The thing is, it isn’t out of character. What do any of us know about performers and what drives them, or what they think of the audiences or of mass intellect… or what people are willing to do for money and fame? Even more subtle than that, the viewer might recall that not only Anton and Burt were bulled as schoolchildren, but so was Jane! Are the abused predisposed to grow up into something less than human? I sure hope not, but again, blink and you’ll miss it! The final sequence is really brilliantly done, and on top of that, it actually builds as the soundtrack plays. I’ve replayed the Youtube clip over and over.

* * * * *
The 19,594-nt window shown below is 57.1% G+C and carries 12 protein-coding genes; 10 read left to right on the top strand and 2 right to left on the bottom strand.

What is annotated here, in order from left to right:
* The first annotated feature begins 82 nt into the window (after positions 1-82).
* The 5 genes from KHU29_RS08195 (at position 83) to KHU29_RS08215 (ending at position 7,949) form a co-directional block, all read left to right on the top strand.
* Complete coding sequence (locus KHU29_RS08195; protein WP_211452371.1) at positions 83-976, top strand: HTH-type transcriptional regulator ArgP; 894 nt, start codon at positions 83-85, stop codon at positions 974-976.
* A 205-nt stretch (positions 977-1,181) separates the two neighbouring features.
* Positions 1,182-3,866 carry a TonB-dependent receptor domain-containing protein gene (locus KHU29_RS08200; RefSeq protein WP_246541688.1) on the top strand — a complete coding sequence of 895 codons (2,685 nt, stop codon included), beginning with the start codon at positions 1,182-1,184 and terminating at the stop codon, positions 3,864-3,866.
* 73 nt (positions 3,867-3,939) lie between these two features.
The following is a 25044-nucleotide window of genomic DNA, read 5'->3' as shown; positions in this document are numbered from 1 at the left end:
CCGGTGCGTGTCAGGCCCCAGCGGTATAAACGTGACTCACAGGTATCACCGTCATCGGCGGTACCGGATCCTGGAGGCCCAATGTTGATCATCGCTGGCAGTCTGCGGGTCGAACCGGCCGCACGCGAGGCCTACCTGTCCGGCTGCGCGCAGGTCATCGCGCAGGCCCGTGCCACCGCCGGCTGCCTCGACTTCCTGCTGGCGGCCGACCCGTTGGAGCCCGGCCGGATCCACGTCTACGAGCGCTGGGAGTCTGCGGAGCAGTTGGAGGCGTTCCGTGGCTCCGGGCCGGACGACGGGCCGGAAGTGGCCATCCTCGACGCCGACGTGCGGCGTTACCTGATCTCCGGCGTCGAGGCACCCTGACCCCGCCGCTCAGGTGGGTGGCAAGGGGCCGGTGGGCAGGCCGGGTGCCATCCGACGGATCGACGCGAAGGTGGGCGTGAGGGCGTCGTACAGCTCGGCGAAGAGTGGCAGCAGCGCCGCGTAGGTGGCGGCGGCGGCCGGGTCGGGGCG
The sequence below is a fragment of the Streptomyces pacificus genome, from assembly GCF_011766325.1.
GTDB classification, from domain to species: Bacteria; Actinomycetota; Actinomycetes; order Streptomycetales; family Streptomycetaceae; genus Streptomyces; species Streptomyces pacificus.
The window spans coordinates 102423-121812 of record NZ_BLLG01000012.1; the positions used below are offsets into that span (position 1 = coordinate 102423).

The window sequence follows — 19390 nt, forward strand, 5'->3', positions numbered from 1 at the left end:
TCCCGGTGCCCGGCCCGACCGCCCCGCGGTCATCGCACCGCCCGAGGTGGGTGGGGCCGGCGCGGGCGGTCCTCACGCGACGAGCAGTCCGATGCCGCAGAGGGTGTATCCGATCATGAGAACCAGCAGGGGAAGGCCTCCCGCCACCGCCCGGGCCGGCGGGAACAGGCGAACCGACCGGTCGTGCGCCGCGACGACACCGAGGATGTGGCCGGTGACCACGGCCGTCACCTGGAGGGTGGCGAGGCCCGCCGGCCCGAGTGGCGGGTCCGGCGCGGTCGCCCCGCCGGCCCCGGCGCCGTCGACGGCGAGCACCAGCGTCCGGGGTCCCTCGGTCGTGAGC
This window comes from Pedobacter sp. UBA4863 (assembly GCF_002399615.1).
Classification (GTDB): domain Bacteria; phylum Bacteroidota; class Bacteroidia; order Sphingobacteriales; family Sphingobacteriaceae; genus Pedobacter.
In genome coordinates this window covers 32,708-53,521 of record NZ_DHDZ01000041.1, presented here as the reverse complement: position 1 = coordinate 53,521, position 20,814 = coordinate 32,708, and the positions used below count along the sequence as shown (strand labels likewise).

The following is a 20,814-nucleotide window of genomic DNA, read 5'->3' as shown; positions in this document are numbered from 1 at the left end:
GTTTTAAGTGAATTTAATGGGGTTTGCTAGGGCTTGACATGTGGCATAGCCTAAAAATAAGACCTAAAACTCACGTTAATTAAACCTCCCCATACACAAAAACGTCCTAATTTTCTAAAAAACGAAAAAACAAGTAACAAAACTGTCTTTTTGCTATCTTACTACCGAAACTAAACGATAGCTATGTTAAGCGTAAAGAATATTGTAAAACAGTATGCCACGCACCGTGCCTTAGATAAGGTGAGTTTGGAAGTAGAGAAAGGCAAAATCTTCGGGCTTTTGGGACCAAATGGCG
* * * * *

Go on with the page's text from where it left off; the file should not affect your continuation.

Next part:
See it, you won’t be bored, that’s for sure.
8/10, the 2 points aren’t deducted out of agreement with the critics, but I do think the writing could have been nuanced a bit more in the direction of not giving the critics easy pickings to complain about.